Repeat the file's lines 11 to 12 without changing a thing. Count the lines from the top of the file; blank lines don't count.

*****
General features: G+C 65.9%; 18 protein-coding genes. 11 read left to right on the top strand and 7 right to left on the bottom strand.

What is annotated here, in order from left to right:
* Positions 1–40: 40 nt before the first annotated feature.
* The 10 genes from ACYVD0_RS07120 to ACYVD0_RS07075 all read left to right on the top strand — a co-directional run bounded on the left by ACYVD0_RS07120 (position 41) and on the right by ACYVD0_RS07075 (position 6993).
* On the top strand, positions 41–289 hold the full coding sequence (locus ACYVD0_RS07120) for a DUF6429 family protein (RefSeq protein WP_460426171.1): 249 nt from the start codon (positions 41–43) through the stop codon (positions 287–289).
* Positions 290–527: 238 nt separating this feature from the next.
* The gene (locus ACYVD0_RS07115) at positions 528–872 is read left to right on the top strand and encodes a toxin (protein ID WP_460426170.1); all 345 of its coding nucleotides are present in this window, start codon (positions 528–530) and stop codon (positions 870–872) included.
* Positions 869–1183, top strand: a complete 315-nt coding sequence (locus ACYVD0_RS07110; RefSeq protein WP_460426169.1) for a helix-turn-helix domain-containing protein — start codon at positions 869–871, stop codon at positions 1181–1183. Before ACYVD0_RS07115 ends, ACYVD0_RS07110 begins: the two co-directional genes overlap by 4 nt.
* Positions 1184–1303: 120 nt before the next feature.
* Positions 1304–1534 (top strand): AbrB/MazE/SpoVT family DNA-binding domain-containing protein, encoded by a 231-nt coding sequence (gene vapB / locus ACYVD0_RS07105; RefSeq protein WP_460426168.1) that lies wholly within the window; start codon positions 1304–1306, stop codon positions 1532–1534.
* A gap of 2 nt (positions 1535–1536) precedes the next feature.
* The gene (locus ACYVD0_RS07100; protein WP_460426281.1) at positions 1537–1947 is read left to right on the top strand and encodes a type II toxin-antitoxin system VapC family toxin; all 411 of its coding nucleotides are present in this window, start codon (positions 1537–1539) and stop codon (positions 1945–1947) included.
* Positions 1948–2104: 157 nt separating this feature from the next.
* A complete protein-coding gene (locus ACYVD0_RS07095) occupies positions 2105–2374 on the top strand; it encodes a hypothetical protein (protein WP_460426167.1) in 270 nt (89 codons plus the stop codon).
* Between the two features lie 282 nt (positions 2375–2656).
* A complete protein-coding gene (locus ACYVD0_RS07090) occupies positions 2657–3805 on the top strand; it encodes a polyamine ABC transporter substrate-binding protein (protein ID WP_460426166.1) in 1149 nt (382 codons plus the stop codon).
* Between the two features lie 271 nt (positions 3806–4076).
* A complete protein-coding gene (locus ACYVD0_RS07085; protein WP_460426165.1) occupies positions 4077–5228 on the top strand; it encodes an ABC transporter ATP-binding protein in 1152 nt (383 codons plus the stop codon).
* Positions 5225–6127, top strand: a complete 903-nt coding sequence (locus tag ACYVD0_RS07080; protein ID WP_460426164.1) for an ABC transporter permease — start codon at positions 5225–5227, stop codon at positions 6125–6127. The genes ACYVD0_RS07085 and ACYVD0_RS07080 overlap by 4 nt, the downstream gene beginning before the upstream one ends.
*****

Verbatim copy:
* A gap of 2 nt (positions 1535–1536) precedes the next feature.
* The gene (locus ACYVD0_RS07100; protein WP_460426281.1) at positions 1537–1947 is read left to right on the top strand and encodes a type II toxin-antitoxin system VapC family toxin; all 411 of its coding nucleotides are present in this window, start codon (positions 1537–1539) and stop codon (positions 1945–1947) included.